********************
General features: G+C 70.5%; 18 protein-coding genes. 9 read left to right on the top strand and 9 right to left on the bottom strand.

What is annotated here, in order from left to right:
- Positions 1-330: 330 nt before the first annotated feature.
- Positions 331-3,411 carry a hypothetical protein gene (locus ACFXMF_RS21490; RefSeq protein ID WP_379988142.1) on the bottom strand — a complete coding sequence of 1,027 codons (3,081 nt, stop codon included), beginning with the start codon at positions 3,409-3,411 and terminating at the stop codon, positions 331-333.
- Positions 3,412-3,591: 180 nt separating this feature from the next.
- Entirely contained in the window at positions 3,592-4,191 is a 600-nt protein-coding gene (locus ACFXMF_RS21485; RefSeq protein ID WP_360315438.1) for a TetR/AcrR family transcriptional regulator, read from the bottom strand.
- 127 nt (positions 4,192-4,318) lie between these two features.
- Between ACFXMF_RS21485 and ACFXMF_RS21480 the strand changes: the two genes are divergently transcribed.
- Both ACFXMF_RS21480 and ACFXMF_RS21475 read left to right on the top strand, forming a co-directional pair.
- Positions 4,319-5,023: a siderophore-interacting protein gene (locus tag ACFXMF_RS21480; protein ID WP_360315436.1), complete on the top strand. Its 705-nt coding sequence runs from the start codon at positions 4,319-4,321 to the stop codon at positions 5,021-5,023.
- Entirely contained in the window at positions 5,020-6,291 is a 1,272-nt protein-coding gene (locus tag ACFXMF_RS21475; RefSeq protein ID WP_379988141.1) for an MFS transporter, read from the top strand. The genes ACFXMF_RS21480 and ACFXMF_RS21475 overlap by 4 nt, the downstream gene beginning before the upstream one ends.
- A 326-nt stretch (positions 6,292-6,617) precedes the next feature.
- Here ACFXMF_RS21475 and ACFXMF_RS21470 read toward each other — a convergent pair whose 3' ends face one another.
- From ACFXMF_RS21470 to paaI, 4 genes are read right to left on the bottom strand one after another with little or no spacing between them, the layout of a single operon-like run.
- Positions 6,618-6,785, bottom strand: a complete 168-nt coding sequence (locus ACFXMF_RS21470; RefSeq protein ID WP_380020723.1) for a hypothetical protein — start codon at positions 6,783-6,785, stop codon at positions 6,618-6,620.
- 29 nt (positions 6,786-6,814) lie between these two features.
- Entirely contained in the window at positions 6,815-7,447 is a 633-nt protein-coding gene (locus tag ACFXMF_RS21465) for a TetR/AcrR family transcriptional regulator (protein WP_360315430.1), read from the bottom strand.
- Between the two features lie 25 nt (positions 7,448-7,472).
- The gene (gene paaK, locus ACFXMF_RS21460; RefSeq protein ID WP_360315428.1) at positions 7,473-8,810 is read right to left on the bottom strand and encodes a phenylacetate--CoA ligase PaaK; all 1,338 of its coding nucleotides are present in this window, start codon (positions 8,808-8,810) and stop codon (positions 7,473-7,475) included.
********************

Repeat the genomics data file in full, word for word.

General features: G+C 70.5%; 18 protein-coding genes. 9 read left to right on the top strand and 9 right to left on the bottom strand.

What is annotated here, in order from left to right:
- Positions 1-330: 330 nt before the first annotated feature.
- Positions 331-3,411 carry a hypothetical protein gene (locus ACFXMF_RS21490; RefSeq protein ID WP_379988142.1) on the bottom strand — a complete coding sequence of 1,027 codons (3,081 nt, stop codon included), beginning with the start codon at positions 3,409-3,411 and terminating at the stop codon, positions 331-333.
- Positions 3,412-3,591: 180 nt separating this feature from the next.
- Entirely contained in the window at positions 3,592-4,191 is a 600-nt protein-coding gene (locus ACFXMF_RS21485; RefSeq protein ID WP_360315438.1) for a TetR/AcrR family transcriptional regulator, read from the bottom strand.
- 127 nt (positions 4,192-4,318) lie between these two features.
- Between ACFXMF_RS21485 and ACFXMF_RS21480 the strand changes: the two genes are divergently transcribed.
- Both ACFXMF_RS21480 and ACFXMF_RS21475 read left to right on the top strand, forming a co-directional pair.
- Positions 4,319-5,023: a siderophore-interacting protein gene (locus tag ACFXMF_RS21480; protein ID WP_360315436.1), complete on the top strand. Its 705-nt coding sequence runs from the start codon at positions 4,319-4,321 to the stop codon at positions 5,021-5,023.
- Entirely contained in the window at positions 5,020-6,291 is a 1,272-nt protein-coding gene (locus tag ACFXMF_RS21475; RefSeq protein ID WP_379988141.1) for an MFS transporter, read from the top strand. The genes ACFXMF_RS21480 and ACFXMF_RS21475 overlap by 4 nt, the downstream gene beginning before the upstream one ends.
- A 326-nt stretch (positions 6,292-6,617) precedes the next feature.
- Here ACFXMF_RS21475 and ACFXMF_RS21470 read toward each other — a convergent pair whose 3' ends face one another.
- From ACFXMF_RS21470 to paaI, 4 genes are read right to left on the bottom strand one after another with little or no spacing between them, the layout of a single operon-like run.
- Positions 6,618-6,785, bottom strand: a complete 168-nt coding sequence (locus ACFXMF_RS21470; RefSeq protein ID WP_380020723.1) for a hypothetical protein — start codon at positions 6,783-6,785, stop codon at positions 6,618-6,620.
- 29 nt (positions 6,786-6,814) lie between these two features.
- Entirely contained in the window at positions 6,815-7,447 is a 633-nt protein-coding gene (locus tag ACFXMF_RS21465) for a TetR/AcrR family transcriptional regulator (protein WP_360315430.1), read from the bottom strand.
- Between the two features lie 25 nt (positions 7,448-7,472).
- The gene (gene paaK, locus ACFXMF_RS21460; RefSeq protein ID WP_360315428.1) at positions 7,473-8,810 is read right to left on the bottom strand and encodes a phenylacetate--CoA ligase PaaK; all 1,338 of its coding nucleotides are present in this window, start codon (positions 8,808-8,810) and stop codon (positions 7,473-7,475) included.